However, if you take the appropriate steps to register your ROT arrangement your position can be protected. As part of taking protective measures, you should be aware that:

  • You can extend your protection to include the book debts referrable to the sale of the products you supply to your customer.
  • You can now create protection for yourself where your assets are commingled with other assets (which under the existing law has always been problematic).
  • Equally, you can protect yourself where your goods form part of, or are attached to, other goods (which again, under the current law has been problematic).

If your supply arrangements extend beyond the goods you supply to the book debts created upon sale of those goods, you should also be aware that debt factorers or other financiers who subsequently take security over those book debts can potentially rank in priority to you, without your consent.

Key concepts

The PPSA introduces new concepts and terminology that your business will need to become familiar with.


The PPSA applies to all '"security interests" in "personal property" located in Australia or where the person granting the security interest is an Australian entity.

What is personal property?

Personal property includes all tangible and intangible property including plant and equipment, inventory, motor vehicles, intellectual property (e.g. trademarks/patents), book debts, receivables and other contractual rights.

Specific exclusions

Personal property excludes land and fixtures. Additionally, the PPSA does not apply to certain statutory licenses,1 tradeable water rights, set-off arrangements and non-consensual liens or interests.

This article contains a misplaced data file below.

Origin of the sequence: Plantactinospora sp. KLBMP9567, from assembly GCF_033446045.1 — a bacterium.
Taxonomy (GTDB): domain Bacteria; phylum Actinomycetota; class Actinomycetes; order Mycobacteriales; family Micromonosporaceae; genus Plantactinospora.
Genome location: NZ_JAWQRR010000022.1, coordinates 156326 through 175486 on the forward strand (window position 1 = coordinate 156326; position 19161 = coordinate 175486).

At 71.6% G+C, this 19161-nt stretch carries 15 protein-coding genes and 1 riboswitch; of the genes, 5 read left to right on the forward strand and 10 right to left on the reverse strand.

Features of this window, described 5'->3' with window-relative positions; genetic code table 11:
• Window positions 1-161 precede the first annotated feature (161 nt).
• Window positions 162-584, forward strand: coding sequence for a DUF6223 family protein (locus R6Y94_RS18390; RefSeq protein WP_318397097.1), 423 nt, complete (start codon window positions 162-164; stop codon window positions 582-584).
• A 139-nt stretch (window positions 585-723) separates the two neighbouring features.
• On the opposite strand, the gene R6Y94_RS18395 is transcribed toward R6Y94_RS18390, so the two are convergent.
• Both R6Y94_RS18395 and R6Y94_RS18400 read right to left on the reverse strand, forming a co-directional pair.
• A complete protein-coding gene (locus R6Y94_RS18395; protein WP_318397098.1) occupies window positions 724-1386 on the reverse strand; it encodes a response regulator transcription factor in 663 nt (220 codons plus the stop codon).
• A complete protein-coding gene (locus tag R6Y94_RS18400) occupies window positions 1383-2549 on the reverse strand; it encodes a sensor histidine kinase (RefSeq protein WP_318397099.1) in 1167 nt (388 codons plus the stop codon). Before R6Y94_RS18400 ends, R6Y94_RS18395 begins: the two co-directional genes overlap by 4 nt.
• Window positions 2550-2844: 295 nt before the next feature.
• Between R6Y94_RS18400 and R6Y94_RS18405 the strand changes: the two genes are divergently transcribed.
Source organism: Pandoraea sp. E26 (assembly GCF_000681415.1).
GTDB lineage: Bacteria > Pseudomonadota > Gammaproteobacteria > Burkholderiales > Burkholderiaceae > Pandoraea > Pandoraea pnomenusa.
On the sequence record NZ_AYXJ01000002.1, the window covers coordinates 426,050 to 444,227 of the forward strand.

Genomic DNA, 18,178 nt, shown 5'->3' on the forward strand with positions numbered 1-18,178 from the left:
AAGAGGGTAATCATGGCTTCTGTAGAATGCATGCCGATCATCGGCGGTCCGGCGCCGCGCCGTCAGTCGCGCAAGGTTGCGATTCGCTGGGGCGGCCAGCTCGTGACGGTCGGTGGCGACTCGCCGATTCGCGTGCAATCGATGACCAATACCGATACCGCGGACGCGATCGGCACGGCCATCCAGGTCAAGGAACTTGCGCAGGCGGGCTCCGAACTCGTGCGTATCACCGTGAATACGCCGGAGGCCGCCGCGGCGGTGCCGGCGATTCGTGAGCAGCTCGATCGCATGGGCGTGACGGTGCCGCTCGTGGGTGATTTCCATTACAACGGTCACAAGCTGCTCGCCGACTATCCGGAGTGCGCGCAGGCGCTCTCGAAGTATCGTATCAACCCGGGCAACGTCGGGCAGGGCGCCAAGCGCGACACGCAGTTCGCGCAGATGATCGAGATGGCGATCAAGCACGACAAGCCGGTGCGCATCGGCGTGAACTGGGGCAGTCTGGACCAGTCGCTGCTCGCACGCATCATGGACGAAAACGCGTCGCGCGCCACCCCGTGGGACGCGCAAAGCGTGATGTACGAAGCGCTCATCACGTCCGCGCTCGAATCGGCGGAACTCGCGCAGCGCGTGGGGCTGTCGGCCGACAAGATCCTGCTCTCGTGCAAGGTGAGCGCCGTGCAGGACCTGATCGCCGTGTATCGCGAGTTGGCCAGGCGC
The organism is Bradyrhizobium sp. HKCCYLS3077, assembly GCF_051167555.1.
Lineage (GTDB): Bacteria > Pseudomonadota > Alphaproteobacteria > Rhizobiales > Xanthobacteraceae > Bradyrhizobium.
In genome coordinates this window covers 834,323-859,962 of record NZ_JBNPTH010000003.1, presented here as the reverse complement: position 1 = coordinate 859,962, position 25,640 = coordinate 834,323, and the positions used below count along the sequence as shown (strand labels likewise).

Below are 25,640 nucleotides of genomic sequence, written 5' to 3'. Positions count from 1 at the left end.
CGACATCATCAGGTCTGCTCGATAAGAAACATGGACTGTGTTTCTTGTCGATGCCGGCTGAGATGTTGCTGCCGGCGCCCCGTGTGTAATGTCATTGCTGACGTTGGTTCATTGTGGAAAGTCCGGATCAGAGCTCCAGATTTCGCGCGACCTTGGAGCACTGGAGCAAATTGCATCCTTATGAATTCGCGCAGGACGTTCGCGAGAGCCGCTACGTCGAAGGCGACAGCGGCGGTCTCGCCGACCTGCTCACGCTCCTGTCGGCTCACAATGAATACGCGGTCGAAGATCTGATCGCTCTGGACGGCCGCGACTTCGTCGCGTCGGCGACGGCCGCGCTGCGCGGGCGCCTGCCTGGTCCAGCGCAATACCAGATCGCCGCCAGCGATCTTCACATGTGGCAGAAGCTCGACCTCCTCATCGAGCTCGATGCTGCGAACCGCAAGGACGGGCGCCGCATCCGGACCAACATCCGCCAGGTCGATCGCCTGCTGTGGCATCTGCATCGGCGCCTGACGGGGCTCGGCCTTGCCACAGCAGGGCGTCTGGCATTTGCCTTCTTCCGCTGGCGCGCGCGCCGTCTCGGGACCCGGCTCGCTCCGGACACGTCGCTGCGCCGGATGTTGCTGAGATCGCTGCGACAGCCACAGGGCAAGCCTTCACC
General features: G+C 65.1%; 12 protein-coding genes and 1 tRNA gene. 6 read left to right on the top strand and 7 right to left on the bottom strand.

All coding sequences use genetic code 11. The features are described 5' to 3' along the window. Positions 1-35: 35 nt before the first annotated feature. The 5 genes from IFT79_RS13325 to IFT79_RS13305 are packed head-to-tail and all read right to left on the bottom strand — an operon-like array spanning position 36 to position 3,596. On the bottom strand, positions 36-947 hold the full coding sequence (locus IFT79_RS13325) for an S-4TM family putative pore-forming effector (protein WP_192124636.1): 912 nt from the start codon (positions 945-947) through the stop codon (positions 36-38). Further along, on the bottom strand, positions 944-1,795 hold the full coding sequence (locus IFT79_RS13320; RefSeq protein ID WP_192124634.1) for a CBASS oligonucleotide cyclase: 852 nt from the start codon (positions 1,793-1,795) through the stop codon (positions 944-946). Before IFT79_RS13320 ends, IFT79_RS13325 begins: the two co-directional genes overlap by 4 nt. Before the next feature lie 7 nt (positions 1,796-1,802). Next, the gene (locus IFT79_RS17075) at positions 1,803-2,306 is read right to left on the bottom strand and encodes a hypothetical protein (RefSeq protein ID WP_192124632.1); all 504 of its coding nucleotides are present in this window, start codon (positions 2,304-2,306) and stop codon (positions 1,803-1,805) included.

What is a security interest?

A security interest is broadly defined as any interest in property securing the payment of money or performance of an obligation. The PPSA takes a 'substance over form' approach which disregards the form of the transaction and the identity of the person who has legal title to the property. This means that a person may be able to grant a security interest over property even if they do not own it!

PPS Lease

A "PPS Lease" is a lease or bailment of goods that may have a term of more that one year, or for certain serial numbered goods, a term of more than 90 days. It is important to recognise that if you lease an item of equipment to a customer under a PPS lease then you (as lessor) will be the secured party and the customer (as lessee) will be the grantor of the security.

PPS Leases are a deemed security interest under the PPSA. This means that although, in substance, they may not secure the performance of an obligation, the lessor's interest in the leased property still needs to be protected by registration.

Again, ownership will not provide sufficient protection.

How do I perfect my security interests and why is it important?

A security interest may be perfected by way of:

  • registration;
  • possession; or
  • control (in the case of certain financial assets only).

In practice, a manufacturer or wholesaler will generally not have possession or control of the secured property, therefore registration is the only available (and recommended) method of perfection.

Perfection is essential to preserve priority and ensure that the security interest is enforceable on the insolvency of the grantor.